For something that most people do with their eyes closed, sleeping can be awfully difficult. I struggled with sleeplessness for years and am blown away by how many people I meet who tell me that they have trouble sleeping as well. It’s not that we don’t know enough, aren’t trying hard enough, or are somehow less capable than others of resting and relaxing. Rather, we struggle to sleep because the factors that interfere with sleep are so complex, knowledge alone is not enough, and in a frustrating Catch-22, the harder we try to sleep the less likely we are to do so.
So what can you do when sleep is elusive, your brain is running in circles, and you’re pretty sure you’re going to humiliate yourself when you collapse out of sheer exhaustion during warm up stretches at Bootcamp tomorrow? Following are the 4 keys to sleeping well that I’ve discovered through extensive research, work with clients who have trouble sleeping, and my own efforts to overcome insomnia.
Key Number 1: Sleep Hygiene
Ask yourself the following questions:
Are you getting enough exercise?
Could too much caffeine or caffeine too late in the day be keeping you awake?
Do you do anything other than sleep or sex in your bedroom? (You want to associate your bed with sleep and rest, so anything you do in it should be relaxing.)
Does the idea of going to bed make you anxious? (If so, try getting out of bed when you can’t sleep and do something enjoyable—read, do yoga, take a bath, work on a puzzle, play a game, call a friend, listen to music, etc.—until you feel more relaxed. Don’t lay in bed frustrated or you’ll start to associate your bed with that feeling.)
Key Number 2: Quieting the Mind
It seems that some people’s brains didn’t come with an “off” switch like everybody else’s. But even if you know that running over your to do list at 2 in the morning isn’t a good idea, that doesn’t mean you know how to stop. Here’s how you can learn the skill of letting go:
Meditate. This is a great way to practice noticing your thinking, worrying, and planning without getting caught up in it. To learn how to meditate, take a class at a yoga studio or meditation center or find some guidance online (http://www.getsomeheadspace.com/).
Schedule your worry time (http://www.helpguide.org/mental/anxiety_self_help.htm). Worry hard during worry time! But when it’s over, let your worries go.
Address the root cause of your worry. Sometimes worries are based on outdated or limiting beliefs. Sometimes they point to action you still need to take. Other times they’re ways of avoiding feelings like fear or vulnerability. Address the root cause of your worry and it goes away on its own.
Key #3: Positive Beliefs About Sleep
For many of us, our sleeping trouble begins only when we start to think we can’t sleep. I used to think there was something wrong with my sleeping ability until my boyfriend told me I was asleep most of the time I thought I was awake, and he was pretty sure because I was snoring. Relieved and slightly embarrassed, I realized that falling asleep was easier than I’d thought.
Instead of increasing your anxiety by telling yourself how bad you are at sleeping and how terrible you’ll feel if you don’t sleep right now, remind yourself of the following truths:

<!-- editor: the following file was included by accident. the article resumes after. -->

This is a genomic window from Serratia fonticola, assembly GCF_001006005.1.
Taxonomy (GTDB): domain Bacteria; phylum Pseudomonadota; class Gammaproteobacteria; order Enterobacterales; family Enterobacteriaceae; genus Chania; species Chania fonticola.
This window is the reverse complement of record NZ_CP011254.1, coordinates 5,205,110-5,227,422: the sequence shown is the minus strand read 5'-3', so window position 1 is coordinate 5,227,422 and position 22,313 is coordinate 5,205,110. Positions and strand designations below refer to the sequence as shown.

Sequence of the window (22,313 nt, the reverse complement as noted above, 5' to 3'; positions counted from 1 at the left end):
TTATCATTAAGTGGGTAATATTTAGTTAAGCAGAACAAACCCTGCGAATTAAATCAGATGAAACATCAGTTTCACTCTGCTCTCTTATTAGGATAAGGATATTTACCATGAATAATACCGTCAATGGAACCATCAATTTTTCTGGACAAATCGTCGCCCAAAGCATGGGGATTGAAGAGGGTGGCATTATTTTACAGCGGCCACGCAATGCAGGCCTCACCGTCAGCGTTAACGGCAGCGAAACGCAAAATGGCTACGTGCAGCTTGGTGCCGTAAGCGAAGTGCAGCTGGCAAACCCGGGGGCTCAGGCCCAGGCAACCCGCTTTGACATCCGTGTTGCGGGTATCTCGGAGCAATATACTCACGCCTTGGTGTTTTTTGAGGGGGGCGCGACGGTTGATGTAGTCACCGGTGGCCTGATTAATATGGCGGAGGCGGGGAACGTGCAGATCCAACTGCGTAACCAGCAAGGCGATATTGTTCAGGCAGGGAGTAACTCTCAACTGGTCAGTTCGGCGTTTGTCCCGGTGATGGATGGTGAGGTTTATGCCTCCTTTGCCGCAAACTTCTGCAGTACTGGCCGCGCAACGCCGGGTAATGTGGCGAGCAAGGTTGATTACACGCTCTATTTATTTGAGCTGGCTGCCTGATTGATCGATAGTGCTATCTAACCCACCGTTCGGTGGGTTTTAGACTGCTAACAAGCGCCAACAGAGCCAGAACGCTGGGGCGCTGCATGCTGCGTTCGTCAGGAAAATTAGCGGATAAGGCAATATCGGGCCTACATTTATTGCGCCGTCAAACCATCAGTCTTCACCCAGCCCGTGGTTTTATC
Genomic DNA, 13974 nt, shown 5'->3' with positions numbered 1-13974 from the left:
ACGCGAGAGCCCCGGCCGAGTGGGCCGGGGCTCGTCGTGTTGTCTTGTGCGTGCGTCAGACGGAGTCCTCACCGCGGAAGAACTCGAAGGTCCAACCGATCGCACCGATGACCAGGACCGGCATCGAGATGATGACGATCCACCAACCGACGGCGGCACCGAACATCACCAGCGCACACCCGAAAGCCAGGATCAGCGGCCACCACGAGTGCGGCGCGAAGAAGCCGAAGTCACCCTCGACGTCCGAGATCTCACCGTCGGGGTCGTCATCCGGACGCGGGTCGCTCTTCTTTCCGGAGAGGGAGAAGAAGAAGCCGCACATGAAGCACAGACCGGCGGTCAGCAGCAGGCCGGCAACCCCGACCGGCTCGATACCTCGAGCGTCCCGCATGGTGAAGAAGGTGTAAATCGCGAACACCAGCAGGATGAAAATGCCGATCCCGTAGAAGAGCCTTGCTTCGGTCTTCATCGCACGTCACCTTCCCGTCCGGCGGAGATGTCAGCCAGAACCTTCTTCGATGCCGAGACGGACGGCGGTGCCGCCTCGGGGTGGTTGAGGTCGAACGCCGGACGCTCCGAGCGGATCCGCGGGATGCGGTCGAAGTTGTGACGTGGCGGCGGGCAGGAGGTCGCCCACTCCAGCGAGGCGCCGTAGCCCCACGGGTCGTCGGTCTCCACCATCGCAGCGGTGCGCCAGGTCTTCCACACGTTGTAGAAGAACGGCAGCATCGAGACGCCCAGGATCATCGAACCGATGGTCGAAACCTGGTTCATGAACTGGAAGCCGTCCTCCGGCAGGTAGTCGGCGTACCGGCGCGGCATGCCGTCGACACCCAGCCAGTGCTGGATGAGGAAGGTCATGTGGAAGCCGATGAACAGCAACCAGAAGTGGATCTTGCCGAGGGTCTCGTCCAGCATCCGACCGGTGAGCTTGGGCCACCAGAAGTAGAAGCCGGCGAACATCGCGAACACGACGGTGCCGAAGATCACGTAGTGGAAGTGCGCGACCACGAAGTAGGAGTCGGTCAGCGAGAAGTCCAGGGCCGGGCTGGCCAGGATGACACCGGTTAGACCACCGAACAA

Falling asleep is easier than you think it is, and you’re probably sleeping more than you think you are. (If you can’t immediately recall the precise last thing you were thinking, you were probably asleep.)
If you can’t sleep at the moment, you probably just need some time to wind down.
If you don’t sleep well, for a few nights or a few weeks, it’s not the end of the world. Research suggests that we can still feel and perform well after a few (http://www.nytimes.com/2007/09/13/health/nutrition/13BestSIDE.html?_r=1&) or even many (http://onlinelibrary.wiley.com/doi/10.1111/j.1469-8986.1974.tb00543.x/abstract) sleepless nights. Usually the effects of being tired are far less dramatic than what you’re imagining at four o’clock in the morning.
Key #4: Self Compassion
This was the hardest key for me to discover, but it’s really relatively simple. I found that when I was pushing myself hard during the day, not listening to my needs, or beating myself up about something I should have done better, sleep didn’t come. When, on the other hand, I worked diligently but still listened to my needs and took my time, took breaks, and made time to have some fun, then I slept fine. When I let myself feel good about my efforts and let go of my shortcomings, I slept even better. Self compassion isn’t an easy thing to develop, but you can learn to take care of yourself while you work (http://www.theenergyproject.com/) and be kinder to yourself when things are difficult (http://www.self-compassion.org/).
Not being able to sleep can feel like the worst luck in the world. It seems like you’ve been singled out for some cruel and unusual—not to mention undeserved—punishment. But sleeplessness can actually be quite useful. It forces us to pay attention to some things that are vitally important to our happiness that we might otherwise happily ignore. So instead of trying to force sleep or do without it, open up to what it might have to teach you. Doing so could help you not only sleep better, but be happier too.
Meredith Walters is an ICF-certified professional development coach with over thirteen years of experience helping people and organizations grow. She has an MBA from the University of San Francisco and has served as adjunct faculty at New Ventures West coaching school. She loves helping entrepreneurs, small business owners, and creative professionals who want to change the world do so with greater joy, ease, and effectiveness. You can find more about her background and her work at http://meredithwalters.com.
Source: Decatur – Tips